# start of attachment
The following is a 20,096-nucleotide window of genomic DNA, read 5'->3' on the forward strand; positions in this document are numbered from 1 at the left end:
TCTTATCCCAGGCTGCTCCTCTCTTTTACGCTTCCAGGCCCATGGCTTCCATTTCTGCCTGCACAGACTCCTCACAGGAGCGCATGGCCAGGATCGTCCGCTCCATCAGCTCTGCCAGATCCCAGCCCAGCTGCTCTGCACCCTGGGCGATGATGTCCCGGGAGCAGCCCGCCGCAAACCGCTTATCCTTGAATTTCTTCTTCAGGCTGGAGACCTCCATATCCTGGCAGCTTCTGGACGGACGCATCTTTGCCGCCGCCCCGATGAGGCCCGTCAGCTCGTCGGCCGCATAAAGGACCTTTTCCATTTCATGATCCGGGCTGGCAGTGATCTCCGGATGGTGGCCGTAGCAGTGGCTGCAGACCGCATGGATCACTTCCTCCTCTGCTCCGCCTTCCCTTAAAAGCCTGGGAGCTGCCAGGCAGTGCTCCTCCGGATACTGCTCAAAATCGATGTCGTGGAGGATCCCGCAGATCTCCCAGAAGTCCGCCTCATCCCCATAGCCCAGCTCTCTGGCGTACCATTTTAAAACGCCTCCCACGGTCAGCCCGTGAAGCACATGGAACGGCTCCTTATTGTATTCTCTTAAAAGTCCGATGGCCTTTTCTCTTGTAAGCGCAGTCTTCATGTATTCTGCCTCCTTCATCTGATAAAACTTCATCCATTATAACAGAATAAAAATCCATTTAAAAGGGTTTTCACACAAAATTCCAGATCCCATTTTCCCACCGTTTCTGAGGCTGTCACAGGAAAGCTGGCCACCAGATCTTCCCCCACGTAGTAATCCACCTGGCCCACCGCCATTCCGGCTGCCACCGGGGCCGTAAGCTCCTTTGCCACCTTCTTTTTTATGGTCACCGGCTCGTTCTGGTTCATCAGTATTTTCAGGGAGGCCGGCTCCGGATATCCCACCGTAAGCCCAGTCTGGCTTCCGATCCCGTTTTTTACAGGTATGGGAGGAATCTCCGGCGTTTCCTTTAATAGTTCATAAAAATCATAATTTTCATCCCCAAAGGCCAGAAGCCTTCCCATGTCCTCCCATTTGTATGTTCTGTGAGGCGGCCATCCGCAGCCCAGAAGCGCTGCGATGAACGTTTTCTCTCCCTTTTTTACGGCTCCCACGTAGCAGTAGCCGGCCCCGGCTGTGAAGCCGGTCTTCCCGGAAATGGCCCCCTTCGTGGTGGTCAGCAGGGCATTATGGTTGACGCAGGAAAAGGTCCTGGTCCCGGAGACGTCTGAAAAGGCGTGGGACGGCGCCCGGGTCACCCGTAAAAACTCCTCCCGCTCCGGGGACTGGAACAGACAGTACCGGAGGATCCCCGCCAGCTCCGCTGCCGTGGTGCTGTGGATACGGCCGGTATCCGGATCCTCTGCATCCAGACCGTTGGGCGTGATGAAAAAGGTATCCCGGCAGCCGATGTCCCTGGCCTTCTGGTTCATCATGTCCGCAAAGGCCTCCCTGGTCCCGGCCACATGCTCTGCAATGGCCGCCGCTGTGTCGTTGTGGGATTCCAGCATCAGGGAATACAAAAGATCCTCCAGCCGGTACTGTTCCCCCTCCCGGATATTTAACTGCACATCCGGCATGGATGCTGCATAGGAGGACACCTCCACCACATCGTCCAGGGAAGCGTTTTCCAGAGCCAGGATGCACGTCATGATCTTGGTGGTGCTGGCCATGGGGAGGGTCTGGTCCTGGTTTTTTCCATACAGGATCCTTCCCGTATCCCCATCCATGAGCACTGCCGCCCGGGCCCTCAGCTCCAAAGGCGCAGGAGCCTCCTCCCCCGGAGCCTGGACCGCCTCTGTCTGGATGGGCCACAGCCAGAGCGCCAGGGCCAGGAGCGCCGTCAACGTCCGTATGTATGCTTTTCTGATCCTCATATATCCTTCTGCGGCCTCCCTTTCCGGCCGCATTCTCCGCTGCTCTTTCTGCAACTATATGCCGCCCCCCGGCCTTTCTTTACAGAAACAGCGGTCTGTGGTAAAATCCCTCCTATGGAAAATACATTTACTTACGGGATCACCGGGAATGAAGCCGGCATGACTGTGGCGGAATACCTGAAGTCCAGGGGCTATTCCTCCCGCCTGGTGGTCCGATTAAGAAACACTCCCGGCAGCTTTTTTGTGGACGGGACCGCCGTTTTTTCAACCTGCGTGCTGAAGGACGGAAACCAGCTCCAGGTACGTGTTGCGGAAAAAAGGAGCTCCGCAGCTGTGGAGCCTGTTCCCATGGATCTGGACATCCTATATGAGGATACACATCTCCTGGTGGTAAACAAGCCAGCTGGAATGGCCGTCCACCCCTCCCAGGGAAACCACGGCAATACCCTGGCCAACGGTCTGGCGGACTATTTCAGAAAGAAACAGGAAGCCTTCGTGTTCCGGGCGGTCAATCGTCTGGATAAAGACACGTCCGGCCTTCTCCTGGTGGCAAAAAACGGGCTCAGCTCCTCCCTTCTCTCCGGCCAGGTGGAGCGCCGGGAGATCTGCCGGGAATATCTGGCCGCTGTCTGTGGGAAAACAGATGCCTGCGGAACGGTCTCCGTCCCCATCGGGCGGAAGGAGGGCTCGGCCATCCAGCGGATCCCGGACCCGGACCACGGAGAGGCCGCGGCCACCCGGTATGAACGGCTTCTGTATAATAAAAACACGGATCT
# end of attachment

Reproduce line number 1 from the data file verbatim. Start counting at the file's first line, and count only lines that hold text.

The following is a 20,096-nucleotide window of genomic DNA, read 5'->3' on the forward strand; positions in this document are numbered from 1 at the left end: